Common lespedeza is a problematic summer annual weed in bermudagrass lawns, with limited PRE herbicides available for control. Dithiopyr is a pyridine herbicide primarily used for PRE grassy weed control but has shown potential efficacy for controlling annual legumes. The objectives of this research were to evaluate efficacy and behavior of dithiopyr in common lespedeza. In a 3-yr field experiment, sequential dithiopyr applications at 0.42 or 0.56 kg ai ha−1 beginning in late winter and single applications of dithiopyr at 0.56 kg ai ha−1 in spring controlled common lespedeza ≥ 88%. Single and sequential applications of indaziflam at 0.035 and 0.053 kg ai ha−1 provided poor control (< 70%) of common lespedeza by late summer. In laboratory experiments, bermudagrass and common lespedeza had similar foliar absorption of 14C-dithiopyr, averaging 10% of the 14C applied, and both species retained > 80% of 14C in the treated leaf at 72 h after treatment (HAT). Common lespedeza translocated 6 times more root-absorbed 14C to shoots than bermudagrass and had 2.8 times greater absorption (Bq mg−1) at 72 HAT. In metabolism experiments, parent herbicide levels measured ≥ 84% of extracted 14C in both species at 1, 3, and 7 d after treatment. Overall, dithiopyr effectively controls common lespedeza in bermudagrass as a PRE treatment in spring. Susceptibility of common lespedeza to dithiopyr is associated with acropetal translocation and greater herbicide concentrations compared with a tolerant species, bermudagrass.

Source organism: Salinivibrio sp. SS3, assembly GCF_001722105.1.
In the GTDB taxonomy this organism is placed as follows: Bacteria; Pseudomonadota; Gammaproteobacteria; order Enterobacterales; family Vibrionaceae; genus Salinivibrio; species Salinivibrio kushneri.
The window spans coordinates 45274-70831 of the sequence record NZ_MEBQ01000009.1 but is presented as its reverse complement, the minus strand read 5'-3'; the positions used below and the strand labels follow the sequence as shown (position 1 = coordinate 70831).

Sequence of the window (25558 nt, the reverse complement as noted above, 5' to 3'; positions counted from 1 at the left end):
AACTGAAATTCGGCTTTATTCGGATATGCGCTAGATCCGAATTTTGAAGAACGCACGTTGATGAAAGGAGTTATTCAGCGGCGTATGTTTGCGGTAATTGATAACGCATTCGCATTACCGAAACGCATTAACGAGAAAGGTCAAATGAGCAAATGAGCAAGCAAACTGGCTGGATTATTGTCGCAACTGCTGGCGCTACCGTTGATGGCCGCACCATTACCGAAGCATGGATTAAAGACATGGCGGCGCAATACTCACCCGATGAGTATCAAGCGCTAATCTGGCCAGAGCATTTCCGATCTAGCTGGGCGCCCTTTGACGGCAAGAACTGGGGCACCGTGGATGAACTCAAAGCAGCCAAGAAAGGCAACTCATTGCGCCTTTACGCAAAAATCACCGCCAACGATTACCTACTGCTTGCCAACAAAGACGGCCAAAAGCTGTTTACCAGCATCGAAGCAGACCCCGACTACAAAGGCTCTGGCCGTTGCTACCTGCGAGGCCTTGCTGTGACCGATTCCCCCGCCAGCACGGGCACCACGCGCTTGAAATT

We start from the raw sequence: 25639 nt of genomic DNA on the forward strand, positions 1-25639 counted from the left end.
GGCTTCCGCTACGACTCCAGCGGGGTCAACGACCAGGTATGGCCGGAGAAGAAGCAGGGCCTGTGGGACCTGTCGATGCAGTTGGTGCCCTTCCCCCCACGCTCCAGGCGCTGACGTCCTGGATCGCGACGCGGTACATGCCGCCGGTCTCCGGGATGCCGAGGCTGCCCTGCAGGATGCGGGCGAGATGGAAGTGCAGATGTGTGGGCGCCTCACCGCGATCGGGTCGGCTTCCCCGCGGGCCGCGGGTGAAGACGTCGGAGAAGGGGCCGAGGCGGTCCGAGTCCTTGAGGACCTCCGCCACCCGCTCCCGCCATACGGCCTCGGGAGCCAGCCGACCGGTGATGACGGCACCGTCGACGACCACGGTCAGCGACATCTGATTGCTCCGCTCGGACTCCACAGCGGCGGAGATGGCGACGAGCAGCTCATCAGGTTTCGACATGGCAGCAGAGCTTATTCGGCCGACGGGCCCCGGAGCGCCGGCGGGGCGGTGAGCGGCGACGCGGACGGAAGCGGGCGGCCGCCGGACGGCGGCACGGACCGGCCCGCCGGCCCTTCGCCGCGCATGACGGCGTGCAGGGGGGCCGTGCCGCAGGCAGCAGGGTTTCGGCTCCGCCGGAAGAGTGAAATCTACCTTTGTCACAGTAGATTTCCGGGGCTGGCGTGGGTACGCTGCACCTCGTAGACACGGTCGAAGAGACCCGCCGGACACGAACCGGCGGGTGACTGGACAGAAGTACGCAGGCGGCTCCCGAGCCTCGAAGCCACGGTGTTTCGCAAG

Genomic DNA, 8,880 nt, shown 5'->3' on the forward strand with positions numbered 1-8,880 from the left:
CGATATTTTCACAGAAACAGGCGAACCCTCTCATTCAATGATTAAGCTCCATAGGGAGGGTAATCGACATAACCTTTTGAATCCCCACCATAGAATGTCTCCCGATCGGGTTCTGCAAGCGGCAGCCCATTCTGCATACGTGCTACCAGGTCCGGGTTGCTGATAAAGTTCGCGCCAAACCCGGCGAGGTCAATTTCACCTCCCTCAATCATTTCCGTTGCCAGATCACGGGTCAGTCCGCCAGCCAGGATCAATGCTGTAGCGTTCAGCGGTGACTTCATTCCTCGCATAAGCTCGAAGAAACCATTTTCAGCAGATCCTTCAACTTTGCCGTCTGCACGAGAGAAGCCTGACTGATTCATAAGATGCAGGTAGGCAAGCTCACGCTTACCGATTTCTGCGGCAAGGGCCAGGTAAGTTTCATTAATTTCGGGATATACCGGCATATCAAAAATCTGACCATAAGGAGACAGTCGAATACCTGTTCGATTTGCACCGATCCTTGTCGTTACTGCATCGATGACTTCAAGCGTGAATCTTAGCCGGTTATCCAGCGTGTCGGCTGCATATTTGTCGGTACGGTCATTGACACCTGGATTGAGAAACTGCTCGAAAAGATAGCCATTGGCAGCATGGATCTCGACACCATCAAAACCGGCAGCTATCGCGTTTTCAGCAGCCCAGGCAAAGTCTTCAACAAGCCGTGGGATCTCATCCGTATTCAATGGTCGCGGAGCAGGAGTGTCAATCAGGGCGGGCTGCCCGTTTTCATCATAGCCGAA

Nomenclature: Common lespedeza (Kummerowia striata (Thunb.) Schindl.) ‘Kobe’; bermudagrass (Cynodon dactylon × C. transvaalensis Burtt-Davy) ‘Princess 77’.